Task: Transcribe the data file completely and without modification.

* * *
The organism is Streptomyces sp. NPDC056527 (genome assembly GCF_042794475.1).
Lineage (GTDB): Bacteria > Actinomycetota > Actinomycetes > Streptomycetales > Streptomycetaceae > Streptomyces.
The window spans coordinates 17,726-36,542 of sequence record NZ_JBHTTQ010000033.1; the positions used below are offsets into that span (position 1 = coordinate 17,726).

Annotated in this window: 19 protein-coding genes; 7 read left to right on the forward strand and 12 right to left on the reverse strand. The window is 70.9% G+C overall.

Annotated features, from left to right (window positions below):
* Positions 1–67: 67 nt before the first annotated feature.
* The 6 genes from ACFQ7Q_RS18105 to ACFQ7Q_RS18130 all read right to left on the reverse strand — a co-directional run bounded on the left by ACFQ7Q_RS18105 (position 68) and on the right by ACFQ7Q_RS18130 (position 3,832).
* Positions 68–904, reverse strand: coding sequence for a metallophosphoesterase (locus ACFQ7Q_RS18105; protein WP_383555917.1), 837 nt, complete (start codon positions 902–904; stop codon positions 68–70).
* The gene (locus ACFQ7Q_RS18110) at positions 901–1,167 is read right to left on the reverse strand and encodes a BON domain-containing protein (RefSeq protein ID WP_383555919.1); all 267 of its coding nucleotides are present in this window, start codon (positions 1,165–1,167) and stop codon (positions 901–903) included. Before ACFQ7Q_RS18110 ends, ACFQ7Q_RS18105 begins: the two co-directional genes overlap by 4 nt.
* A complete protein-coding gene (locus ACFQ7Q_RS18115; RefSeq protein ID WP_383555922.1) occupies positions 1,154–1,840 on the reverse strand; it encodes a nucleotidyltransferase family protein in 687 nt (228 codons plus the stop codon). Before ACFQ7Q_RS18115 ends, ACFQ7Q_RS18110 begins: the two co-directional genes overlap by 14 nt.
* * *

The organism is Streptomyces sp. NPDC056527 (genome assembly GCF_042794475.1).
Lineage (GTDB): Bacteria > Actinomycetota > Actinomycetes > Streptomycetales > Streptomycetaceae > Streptomyces.
The window spans coordinates 17,726-36,542 of sequence record NZ_JBHTTQ010000033.1; the positions used below are offsets into that span (position 1 = coordinate 17,726).

Annotated in this window: 19 protein-coding genes; 7 read left to right on the forward strand and 12 right to left on the reverse strand. The window is 70.9% G+C overall.

Annotated features, from left to right (window positions below):
* Positions 1–67: 67 nt before the first annotated feature.
* The 6 genes from ACFQ7Q_RS18105 to ACFQ7Q_RS18130 all read right to left on the reverse strand — a co-directional run bounded on the left by ACFQ7Q_RS18105 (position 68) and on the right by ACFQ7Q_RS18130 (position 3,832).
* Positions 68–904, reverse strand: coding sequence for a metallophosphoesterase (locus ACFQ7Q_RS18105; protein WP_383555917.1), 837 nt, complete (start codon positions 902–904; stop codon positions 68–70).
* The gene (locus ACFQ7Q_RS18110) at positions 901–1,167 is read right to left on the reverse strand and encodes a BON domain-containing protein (RefSeq protein ID WP_383555919.1); all 267 of its coding nucleotides are present in this window, start codon (positions 1,165–1,167) and stop codon (positions 901–903) included. Before ACFQ7Q_RS18110 ends, ACFQ7Q_RS18105 begins: the two co-directional genes overlap by 4 nt.
* A complete protein-coding gene (locus ACFQ7Q_RS18115; RefSeq protein ID WP_383555922.1) occupies positions 1,154–1,840 on the reverse strand; it encodes a nucleotidyltransferase family protein in 687 nt (228 codons plus the stop codon). Before ACFQ7Q_RS18115 ends, ACFQ7Q_RS18110 begins: the two co-directional genes overlap by 14 nt.